Friday, February 25, 2005

The Money Train | by Jay

If you've ever wandered through a grade school science fair, and seen the twenty different potato batteries and thirty-odd baking-soda-volcanoes, you're probably familiar with a phenomenon called simultaneous discovery.

In simultaneous (or "multiple") discovery, scientists or inventors in the same society arrive at the same innovation independently of each other at approximately the same time. For example, Elisha Gray and Alexander Graham Bell developed the telephone simultaneously. Bell submitted a patent application on the same day, February 14, 1876, that Gray filed a caveat (or statement of intent to perfect) for a device to transmit voice.

Or take the telescope, as another case. Commonly attributed to Dutch lens-maker Hans Lippershey in 1608, a different telescope was invented by Galileo in 1609 (even though he had never seen an original) and similar models were created by other inventors. Evidently, there was something about that year that made scientists want to develop instruments to satisfy their curiosity about the heavens, resulting in at least five independent inventions of the same instrument.

Sociologists of science have proposed two explanatory theories for the origin of scientific and technological discoveries. Either the discovery is a function of the social context (the deterministic view) or it is due to the qualities of the individual making the discovery (the inventive genius theory). According to the deterministic theory of invention, the telephone and the telescope emerged when the time was ripe and the individual making the invention was of little importance. Given the appropriate context, someone would eventually have made the discovery.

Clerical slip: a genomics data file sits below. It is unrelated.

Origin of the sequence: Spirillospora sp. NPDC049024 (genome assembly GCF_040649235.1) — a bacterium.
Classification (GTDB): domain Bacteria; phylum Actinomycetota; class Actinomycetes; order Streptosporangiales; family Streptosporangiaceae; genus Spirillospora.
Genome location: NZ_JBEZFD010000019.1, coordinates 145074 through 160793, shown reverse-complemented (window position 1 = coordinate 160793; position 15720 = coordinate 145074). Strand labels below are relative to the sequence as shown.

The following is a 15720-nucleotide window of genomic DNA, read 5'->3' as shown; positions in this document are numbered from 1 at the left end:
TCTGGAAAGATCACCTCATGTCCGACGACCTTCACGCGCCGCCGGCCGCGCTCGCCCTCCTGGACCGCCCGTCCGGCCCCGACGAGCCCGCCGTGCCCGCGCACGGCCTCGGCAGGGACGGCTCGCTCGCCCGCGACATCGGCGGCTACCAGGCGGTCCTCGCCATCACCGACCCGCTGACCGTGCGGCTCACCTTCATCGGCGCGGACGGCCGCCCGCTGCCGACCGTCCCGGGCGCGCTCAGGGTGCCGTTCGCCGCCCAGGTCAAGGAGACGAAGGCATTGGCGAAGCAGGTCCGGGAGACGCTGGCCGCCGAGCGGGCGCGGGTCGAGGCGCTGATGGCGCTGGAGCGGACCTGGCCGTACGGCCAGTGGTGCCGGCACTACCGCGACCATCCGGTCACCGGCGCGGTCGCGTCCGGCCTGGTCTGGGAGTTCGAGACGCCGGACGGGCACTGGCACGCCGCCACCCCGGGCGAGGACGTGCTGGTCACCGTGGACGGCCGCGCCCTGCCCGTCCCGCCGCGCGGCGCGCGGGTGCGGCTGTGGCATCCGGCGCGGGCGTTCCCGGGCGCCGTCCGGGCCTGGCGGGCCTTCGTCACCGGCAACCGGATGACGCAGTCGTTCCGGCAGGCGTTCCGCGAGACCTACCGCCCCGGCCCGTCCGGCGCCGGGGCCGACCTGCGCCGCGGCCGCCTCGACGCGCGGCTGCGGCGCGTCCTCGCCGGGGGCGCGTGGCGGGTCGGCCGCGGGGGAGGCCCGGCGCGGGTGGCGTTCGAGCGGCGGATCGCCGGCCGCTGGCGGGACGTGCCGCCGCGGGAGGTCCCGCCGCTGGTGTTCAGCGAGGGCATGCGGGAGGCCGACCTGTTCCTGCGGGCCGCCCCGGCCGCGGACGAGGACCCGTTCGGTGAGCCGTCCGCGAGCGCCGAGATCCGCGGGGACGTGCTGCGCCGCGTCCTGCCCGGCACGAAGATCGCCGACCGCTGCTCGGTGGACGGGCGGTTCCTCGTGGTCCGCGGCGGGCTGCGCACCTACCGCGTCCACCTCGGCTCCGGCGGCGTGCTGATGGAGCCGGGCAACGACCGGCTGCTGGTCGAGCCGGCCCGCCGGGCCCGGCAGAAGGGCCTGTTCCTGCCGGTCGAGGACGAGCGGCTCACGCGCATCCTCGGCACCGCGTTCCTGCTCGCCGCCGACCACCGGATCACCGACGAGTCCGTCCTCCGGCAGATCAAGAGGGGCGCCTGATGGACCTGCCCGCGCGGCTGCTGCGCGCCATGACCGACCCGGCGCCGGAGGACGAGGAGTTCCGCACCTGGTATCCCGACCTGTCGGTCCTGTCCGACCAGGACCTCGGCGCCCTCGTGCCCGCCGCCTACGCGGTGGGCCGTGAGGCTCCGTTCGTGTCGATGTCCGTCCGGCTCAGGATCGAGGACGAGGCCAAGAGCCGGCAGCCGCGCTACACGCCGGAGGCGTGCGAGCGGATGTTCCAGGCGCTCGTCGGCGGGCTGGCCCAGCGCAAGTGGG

Last night I experienced a bit of simultaneous discovery myself (and I would like to chalk it up to the inventive genius theory). I was thinking about the proposed expansion to a 12-game football schedule by the NCAA when reader Jeff sent us this bit of opinion, and an audible 'ding' was heard coming from my brain:
You should slam the NCAA for wanting to add 58+ games to the football schedule (the result of going to a 12-game season) while never considering a true national championship playoff system.
Jeff makes an incisive point. It was only a couple of years ago when "serious" debate about a college football championship tournament dominated the NCAA roundtables, and college presidents like Graham Spanier of Penn State poured cold water on the idea:
"I'm skeptical a national champion could be determined in a playoff without infringing on a student athlete's welfare."
Yet in comparison to the latest proposal, as Jeff points out, a playoff system would have tremendously less impact on scholarly pursuits than the 12th game proposal. If you're already willing to go an extra week, an 8-game playoff then becomes quite feasible: using the BCS bowls as a first round, an 8-game playoff would add exactly 3 games across all of college football. Two teams would play one extra game, and two more teams would play two extra games (the last for the national championship). Contrast that to 58+ extra games, multiplied by however many players and student managers per team, and the football footprint takes on Shaquillean proportions. You're not just "infringing" on the academic "welfare" of a handful of teams anymore; you've just affected all of Division I.

But that's only a concern if you were really serious about the kids' homework in the first place. As reported, major football-playing schools stand to gain a potential $1 million or better windfall for that extra game. Notre Dame obviously falls into this category, and for selfish reasons alone, I like the idea. Even lesser football schools will reap some filthy lucre, and they won't have to battle into the BCS bowls to do so. It's no wonder this is a popular idea.

Still, the NCAA just undermined its own chief argument against a playoff system, and although Jeff and I and others were all contemplating this at roughly the same time, it looks like the NCAA doesn't share in the same cosmic consciousness. Money's important ("if only for financial reasons", as Woody Allen once said) but it can muck up some perfectly good creative thinking, and if you're the NCAA, even make you renege on your purported principles.